With Middle East oil futures seen easing, govt. eyes price unbundling for transparency

With Middle East oil futures seen easing, govt. eyes price unbundling for transparency

By Rose de la Cruz



By Rose de la Cruz

With the futures trading of oil seen easing to $75 per barrel in June, then sliding to $69 for June 2019 and further to $65 by December 2019, government would have to initiate a national stockpiling program for crude to ensure the country against wild fluctuations of this vital commodity in the months ahead.


Some congressmen are even asking the Department of Energy to also make public the unbundling of oil prices similar to the unbundling of electricity charges.


Rep. Ciriaco Calalang, Kabayan partylist, said the earlier-feared $80 per barrel level would likely be avoided because the futures prices show crude oil peaking at close to $75 in June 2018, then sliding toward $69 for June 2019, and further slipping to about $65 for December 2019.


It looks like Dubai crude oil will stay above $70 until May or June next year. Our country started feeling the pain as crude prices approached $70. Considering this, safety nets must still be activated and deployed, he said.


For June 2022, when the term of President Rodrigo Roa Duterte ends, the Dubai crude futures price is at about $54.


Calalang said the country needs to overcome June 2018 because of the rising crude prices in the world market because of increased oil demand from the summer vacation travel and transport season which begins in June for many parts of the world.


Latest data, he said showed that Dubai oil prices would not hit $80 per barrel and because of this, there is no need to suspend the TRAIN excise tax on imported oil and fuel products.


Considering these latest figures, the Department of Finance would not have reason to suspend the excise tax on imported oil and fuel as it is authorized to do in the TRAIN Law.


Unless some new events and factors emerge over the next months to upset the Dubai crude oil forecasts, we now see a gradual easing of inflation pressures on the Philippine economy.


A lot also depends on how the OPEC countries behave in the oil market.https://goo.gl/zRgyGu


We now have the opportunity to build our own national strategic fuel reserves. I had suggested this before.


When Dubai crude returns to below $60 per barrel, that would be the opportune time to stock up on petroleum and petroleum products. 




Rep. Carlos Roman Uybarreta, 1st Consumer Alliance for Rural Energy, said he welcomes the statement by Energy Secretary Alfonso Cusi that the DOE will come out with a policy on unbundling petroleum product prices. “We need to unbundle the prices. It has to happen," Cusi was quoted as saying in a DOE report.


As Vice Chair of the House Committee on Energy, I will work with the DOE on this. Executive branch decisions on the unbundling of fuel prices would be good. However, for fuel price transparency to truly take hold and last, the unbundling must be firmly established by law, he said.


Filipinos must know why the fuel they buy costs so much.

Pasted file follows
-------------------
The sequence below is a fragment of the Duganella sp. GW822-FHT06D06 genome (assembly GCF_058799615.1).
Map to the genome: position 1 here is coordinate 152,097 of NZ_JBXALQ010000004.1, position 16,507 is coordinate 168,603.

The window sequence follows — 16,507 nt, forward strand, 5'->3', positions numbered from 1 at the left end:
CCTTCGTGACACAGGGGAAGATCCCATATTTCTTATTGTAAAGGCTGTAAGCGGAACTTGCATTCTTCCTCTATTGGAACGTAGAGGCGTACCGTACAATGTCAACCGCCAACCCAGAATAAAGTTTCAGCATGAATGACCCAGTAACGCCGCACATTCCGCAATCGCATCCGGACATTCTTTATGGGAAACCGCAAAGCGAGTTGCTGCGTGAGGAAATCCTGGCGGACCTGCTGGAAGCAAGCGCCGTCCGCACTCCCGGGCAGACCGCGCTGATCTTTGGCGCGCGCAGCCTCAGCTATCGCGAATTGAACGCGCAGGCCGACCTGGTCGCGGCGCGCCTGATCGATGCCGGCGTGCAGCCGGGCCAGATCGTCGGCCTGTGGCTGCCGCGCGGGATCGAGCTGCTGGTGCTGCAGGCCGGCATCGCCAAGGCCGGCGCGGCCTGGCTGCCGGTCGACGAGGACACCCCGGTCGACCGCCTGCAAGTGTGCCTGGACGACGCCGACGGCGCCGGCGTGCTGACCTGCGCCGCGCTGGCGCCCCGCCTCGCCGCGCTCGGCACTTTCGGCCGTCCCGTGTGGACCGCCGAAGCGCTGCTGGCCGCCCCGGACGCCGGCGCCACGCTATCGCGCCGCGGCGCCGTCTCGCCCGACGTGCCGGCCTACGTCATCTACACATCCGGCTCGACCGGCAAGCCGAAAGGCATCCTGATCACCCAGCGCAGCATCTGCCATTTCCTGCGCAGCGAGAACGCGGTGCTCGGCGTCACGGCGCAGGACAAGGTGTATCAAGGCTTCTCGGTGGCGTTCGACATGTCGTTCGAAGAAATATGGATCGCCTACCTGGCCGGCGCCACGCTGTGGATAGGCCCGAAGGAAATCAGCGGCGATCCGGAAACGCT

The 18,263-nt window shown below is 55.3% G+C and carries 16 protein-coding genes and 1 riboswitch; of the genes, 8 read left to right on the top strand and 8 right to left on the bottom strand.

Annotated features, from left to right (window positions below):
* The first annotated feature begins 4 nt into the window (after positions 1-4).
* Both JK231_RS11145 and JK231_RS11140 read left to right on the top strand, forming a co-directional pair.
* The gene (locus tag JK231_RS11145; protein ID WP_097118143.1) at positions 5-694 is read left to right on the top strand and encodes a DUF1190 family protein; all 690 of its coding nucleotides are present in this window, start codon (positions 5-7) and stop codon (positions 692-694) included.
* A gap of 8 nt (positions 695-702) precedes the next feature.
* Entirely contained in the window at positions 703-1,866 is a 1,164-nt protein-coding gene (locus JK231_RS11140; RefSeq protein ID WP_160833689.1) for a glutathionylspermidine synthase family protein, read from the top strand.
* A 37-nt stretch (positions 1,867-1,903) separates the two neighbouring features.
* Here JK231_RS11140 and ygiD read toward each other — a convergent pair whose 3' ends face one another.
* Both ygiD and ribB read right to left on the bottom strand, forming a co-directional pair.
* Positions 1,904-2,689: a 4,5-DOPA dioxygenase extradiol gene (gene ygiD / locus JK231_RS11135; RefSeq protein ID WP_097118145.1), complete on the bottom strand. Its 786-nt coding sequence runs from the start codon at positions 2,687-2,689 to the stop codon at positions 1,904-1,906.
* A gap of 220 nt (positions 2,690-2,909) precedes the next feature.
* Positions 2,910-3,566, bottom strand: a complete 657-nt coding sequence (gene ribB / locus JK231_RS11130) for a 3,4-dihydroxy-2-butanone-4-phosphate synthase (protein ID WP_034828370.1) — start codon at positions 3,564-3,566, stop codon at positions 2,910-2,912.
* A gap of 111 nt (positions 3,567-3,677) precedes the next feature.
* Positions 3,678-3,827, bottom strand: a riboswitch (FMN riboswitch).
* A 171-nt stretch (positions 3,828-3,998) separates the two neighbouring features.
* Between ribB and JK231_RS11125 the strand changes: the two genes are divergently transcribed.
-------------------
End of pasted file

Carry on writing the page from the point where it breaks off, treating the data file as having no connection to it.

Uybarreta said that with the unbundling of fuel prices, point of sale purchases of gasoline, diesel, kerosene, and LPG would have to show the breakdowns of the costing of the fuel, in somewhat the same way as the breakdown of our electricity bills.


The receipt of fuel bought at the gas stations must show crude oil cost, when it was bought, and the price components because of importation excise tax paid, foreign exchange currency adjustments, refining costs, and distribution costs. Making this happen will need some doing in terms of billing technology execution, but it can be done, he added.


Fuel price transparency is an absolute necessity whether fuel prices are high or low because full public disclosure, similar to what is happening in the Philippine stock exchange and in the unbundled electricity rates, is what ought to happen with fuels.


By fuels, I mean not just the liquid fuels but coal as well. Coal, because it is a fuel for some of our power plants.


Implementation of the unbundling of fuel prices might be more difficult than our country's experience with the unbundling of electricity rates, partly because of the necessity of having an online database of all the fuel prices sold all over the country and relevant data on the cost breakdown of all fuel sold from the time of importation to point of sale.


For even greater transparency, the general public must be able to view all that data using their own desktop computers and mobile devices. The data and the database must be open to regular and surprise spot audits by external private auditors and the Commission on Audit.


That is the level of transparency the Filipino people deserve.


Fuel price transparency policies and processes have been in place in other countries for years now. It has taken so long for this to come to our shores. It is long overdue. The time for it has finally come.

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Sunday, 19 January 2020
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